Playground Rainbow Dash
For Alta's 5th birthday, she wanted to have a Rainbow Dash party. I transformed the cement horse at MacLaughlin Playground (aka the Horse Playground) into Rainbow Dash using washable sidewalk chalk paint and a rainbow wig. The kids helped add "cutie marks" with chalk. Such a hit!
Symbols of Peace
January 27, 2017 , the day that Trump announced the travel ban. My heart was bursting with sadness and sympathy for those hurt by this executive order. That night, I cut and painted doves to hang out on the fence on our street. A symbol of peace in the midst of something so sad. The doves were all ripped off by college kids (darn college kids!) but we recreated the project again at my daughter’s preschool. The kids helped paint the doves and we talked about the importance of equality and love in our country.
My oldest daughter pointed out these holes in the stone wall in our neighborhood. We had some plastic fairies that we painted and placed in the holes to see what would happen to them. Whenever we passed, we talked about whether they had made friends with the spiders and birds. By the time we moved from New York, all but one was gone.
Snowflakes at the Irish Cafe An Beal Bocht by our apartment in Riverdale, NY. They were based on the arrow snowflakes you can see sketched below. I painted them with white watercolors on their windows for the holidays!
Upcycled Flower Wall
My kids love the applesauce squeeze pouches and I fell in love with the little plastic lids, especially the GoGo Squeez leaf lids. I started to hold on to them and asked my daughters' preschool to help collect them. I collected and built as many flowers as I could and hung them at Yo Burger in Riverdale, NY. The installation coincided with Earth Month (April) and served as a reminder that plastics should be recycled and reused.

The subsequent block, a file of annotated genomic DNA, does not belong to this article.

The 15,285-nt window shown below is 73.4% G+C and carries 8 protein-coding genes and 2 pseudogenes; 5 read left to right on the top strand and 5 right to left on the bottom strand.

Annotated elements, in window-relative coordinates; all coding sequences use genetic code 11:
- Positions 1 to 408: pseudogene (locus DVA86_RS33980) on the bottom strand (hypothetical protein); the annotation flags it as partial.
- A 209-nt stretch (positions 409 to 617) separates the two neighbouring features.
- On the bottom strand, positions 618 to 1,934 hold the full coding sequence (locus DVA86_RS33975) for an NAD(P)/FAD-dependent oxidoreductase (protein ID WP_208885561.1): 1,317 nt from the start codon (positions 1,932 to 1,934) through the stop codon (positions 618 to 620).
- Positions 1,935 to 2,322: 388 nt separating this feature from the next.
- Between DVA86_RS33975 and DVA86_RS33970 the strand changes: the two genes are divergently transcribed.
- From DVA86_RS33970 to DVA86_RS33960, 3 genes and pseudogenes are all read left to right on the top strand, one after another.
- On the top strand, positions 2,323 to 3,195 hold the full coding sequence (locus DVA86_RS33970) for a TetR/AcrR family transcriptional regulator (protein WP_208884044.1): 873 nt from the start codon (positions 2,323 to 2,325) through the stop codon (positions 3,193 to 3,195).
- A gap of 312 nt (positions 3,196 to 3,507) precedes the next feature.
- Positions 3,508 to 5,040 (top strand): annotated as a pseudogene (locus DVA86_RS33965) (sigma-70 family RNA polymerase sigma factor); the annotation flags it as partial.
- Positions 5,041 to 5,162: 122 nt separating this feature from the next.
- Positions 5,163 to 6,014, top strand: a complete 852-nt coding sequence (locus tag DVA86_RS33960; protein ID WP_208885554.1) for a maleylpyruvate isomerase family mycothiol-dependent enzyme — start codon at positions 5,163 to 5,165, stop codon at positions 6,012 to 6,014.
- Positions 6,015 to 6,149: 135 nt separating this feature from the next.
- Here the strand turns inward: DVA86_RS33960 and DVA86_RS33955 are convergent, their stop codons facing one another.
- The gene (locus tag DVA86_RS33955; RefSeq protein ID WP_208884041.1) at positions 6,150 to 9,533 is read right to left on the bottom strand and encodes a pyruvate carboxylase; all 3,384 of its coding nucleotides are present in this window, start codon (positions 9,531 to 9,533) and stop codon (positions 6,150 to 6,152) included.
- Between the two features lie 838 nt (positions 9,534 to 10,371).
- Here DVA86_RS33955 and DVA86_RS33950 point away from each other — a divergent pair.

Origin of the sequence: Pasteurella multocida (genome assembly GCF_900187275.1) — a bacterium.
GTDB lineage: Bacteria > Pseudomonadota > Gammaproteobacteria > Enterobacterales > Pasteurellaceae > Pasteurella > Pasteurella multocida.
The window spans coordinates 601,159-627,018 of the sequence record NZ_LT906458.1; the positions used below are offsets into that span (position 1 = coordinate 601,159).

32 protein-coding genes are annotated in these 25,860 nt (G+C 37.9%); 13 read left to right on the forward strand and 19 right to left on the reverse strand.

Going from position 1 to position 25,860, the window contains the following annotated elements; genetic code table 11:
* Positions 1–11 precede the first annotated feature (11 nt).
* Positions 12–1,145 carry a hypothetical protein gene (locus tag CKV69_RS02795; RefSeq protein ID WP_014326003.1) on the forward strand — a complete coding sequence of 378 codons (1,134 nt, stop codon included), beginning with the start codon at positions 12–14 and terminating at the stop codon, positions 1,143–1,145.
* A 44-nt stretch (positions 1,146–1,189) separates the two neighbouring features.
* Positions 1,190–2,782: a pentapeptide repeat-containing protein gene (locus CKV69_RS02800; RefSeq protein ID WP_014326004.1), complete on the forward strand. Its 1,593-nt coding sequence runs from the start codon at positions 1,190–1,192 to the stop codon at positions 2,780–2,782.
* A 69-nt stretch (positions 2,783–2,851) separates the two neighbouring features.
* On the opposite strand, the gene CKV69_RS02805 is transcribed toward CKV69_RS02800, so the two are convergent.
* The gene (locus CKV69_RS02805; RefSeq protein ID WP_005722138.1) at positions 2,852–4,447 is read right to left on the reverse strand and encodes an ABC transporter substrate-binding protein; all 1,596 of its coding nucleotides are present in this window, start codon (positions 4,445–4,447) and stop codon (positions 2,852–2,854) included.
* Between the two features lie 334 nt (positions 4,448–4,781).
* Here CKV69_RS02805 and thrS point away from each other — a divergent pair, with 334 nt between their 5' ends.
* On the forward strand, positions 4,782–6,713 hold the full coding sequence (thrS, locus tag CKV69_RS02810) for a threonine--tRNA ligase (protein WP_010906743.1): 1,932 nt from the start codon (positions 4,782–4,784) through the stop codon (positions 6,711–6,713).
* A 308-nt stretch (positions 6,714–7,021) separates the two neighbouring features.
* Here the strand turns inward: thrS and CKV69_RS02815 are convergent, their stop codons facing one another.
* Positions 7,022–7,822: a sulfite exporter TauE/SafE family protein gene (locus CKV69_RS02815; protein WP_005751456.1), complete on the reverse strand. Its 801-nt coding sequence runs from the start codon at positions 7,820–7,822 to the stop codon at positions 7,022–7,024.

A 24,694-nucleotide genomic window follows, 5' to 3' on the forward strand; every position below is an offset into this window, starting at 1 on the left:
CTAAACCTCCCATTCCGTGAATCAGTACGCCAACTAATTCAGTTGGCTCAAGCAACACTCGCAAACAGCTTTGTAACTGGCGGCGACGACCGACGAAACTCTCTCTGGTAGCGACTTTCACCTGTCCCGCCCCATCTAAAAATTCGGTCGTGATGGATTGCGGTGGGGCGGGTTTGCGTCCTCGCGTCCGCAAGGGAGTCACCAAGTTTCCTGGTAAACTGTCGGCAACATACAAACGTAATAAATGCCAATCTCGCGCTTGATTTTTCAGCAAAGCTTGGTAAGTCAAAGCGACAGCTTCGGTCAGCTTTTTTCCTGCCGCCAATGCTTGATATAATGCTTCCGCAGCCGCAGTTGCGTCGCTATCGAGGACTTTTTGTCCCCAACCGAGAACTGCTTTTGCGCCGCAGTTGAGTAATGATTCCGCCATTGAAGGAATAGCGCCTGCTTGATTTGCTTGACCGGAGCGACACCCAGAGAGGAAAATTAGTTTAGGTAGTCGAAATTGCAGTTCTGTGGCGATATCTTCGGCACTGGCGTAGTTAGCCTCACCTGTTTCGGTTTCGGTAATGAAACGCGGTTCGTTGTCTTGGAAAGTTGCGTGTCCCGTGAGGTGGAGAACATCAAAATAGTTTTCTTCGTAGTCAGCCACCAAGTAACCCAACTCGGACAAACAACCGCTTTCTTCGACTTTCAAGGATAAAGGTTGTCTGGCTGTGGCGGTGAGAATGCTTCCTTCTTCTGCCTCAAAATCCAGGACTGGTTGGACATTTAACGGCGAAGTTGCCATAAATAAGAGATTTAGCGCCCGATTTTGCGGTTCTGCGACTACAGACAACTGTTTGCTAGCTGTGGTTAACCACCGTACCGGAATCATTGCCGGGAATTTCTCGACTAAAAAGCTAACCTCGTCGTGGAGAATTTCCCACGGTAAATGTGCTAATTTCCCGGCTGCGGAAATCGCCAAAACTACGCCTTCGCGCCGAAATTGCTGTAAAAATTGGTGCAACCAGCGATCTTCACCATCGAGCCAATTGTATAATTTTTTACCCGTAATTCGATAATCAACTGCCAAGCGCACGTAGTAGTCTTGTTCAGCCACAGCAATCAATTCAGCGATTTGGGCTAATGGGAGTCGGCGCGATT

Birthday window for Dave, made from leftover neon cardstock. At the time, we lived on the 22nd floor in the Bronx and I still wonder - did anyone from down below look up and see it? I hope so! Later, the triangles became a dress.
A series of prints I created in 2015 using leftover paints and stamps. I submitted a few original pieces for an art auction to raise money for a Bronx arts program.
I designed a series of notebooks inspired by the values the LDS YW program. (I grew up with the values and always loved the colors and what they stood for!) I worked on the notebooks for almost a year and ran a Kickstarter to fund their production. One of my favorite projects full of many challenges and learning experiences :)
Stuffed Animals in Love
A Valentine's Window display featuring Apple Park stuffed animals. The animals were suspended with fishing line plus watercolor paint on the windows.
I made this rainbow web from a bag of jersey scraps purchased years ago at the DI in Utah. The web is hand tied and mostly, symmetrical :) Old buildings bring color and life to communities and I was looking to add a reminder with this web. Superette was run by Bill Crocker and his wife Shirley for years and they were a staple in this community. Here is a photo of him in front of the store.